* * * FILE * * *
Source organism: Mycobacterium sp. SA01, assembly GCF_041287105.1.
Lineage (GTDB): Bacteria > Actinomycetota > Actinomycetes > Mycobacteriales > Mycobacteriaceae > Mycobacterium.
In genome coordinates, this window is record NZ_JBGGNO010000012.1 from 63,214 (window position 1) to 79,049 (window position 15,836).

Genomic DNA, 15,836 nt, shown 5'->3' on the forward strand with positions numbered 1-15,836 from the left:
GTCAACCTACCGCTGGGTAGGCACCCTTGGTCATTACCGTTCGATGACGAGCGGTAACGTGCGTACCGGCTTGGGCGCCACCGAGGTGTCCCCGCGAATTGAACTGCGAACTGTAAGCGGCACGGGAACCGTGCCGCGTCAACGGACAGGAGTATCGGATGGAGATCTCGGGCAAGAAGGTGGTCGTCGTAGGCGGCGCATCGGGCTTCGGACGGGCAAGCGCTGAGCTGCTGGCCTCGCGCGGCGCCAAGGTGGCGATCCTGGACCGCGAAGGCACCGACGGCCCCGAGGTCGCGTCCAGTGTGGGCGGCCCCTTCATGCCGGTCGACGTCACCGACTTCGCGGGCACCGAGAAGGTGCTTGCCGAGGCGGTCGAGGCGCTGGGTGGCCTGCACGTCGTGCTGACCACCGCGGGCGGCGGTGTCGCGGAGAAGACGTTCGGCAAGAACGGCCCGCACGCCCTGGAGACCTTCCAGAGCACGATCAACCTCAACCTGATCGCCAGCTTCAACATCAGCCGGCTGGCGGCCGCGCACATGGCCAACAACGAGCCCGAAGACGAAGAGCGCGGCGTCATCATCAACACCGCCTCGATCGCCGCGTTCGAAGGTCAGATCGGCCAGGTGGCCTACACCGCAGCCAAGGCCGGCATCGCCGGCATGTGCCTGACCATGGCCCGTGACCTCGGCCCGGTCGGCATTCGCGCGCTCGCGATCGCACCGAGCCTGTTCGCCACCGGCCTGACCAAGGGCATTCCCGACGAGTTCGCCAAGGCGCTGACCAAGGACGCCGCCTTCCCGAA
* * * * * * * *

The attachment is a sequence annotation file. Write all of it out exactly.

Source organism: Mycobacterium sp. SA01, assembly GCF_041287105.1.
Lineage (GTDB): Bacteria > Actinomycetota > Actinomycetes > Mycobacteriales > Mycobacteriaceae > Mycobacterium.
In genome coordinates, this window is record NZ_JBGGNO010000012.1 from 63,214 (window position 1) to 79,049 (window position 15,836).

Genomic DNA, 15,836 nt, shown 5'->3' on the forward strand with positions numbered 1-15,836 from the left:
GTCAACCTACCGCTGGGTAGGCACCCTTGGTCATTACCGTTCGATGACGAGCGGTAACGTGCGTACCGGCTTGGGCGCCACCGAGGTGTCCCCGCGAATTGAACTGCGAACTGTAAGCGGCACGGGAACCGTGCCGCGTCAACGGACAGGAGTATCGGATGGAGATCTCGGGCAAGAAGGTGGTCGTCGTAGGCGGCGCATCGGGCTTCGGACGGGCAAGCGCTGAGCTGCTGGCCTCGCGCGGCGCCAAGGTGGCGATCCTGGACCGCGAAGGCACCGACGGCCCCGAGGTCGCGTCCAGTGTGGGCGGCCCCTTCATGCCGGTCGACGTCACCGACTTCGCGGGCACCGAGAAGGTGCTTGCCGAGGCGGTCGAGGCGCTGGGTGGCCTGCACGTCGTGCTGACCACCGCGGGCGGCGGTGTCGCGGAGAAGACGTTCGGCAAGAACGGCCCGCACGCCCTGGAGACCTTCCAGAGCACGATCAACCTCAACCTGATCGCCAGCTTCAACATCAGCCGGCTGGCGGCCGCGCACATGGCCAACAACGAGCCCGAAGACGAAGAGCGCGGCGTCATCATCAACACCGCCTCGATCGCCGCGTTCGAAGGTCAGATCGGCCAGGTGGCCTACACCGCAGCCAAGGCCGGCATCGCCGGCATGTGCCTGACCATGGCCCGTGACCTCGGCCCGGTCGGCATTCGCGCGCTCGCGATCGCACCGAGCCTGTTCGCCACCGGCCTGACCAAGGGCATTCCCGACGAGTTCGCCAAGGCGCTGACCAAGGACGCCGCCTTCCCGAA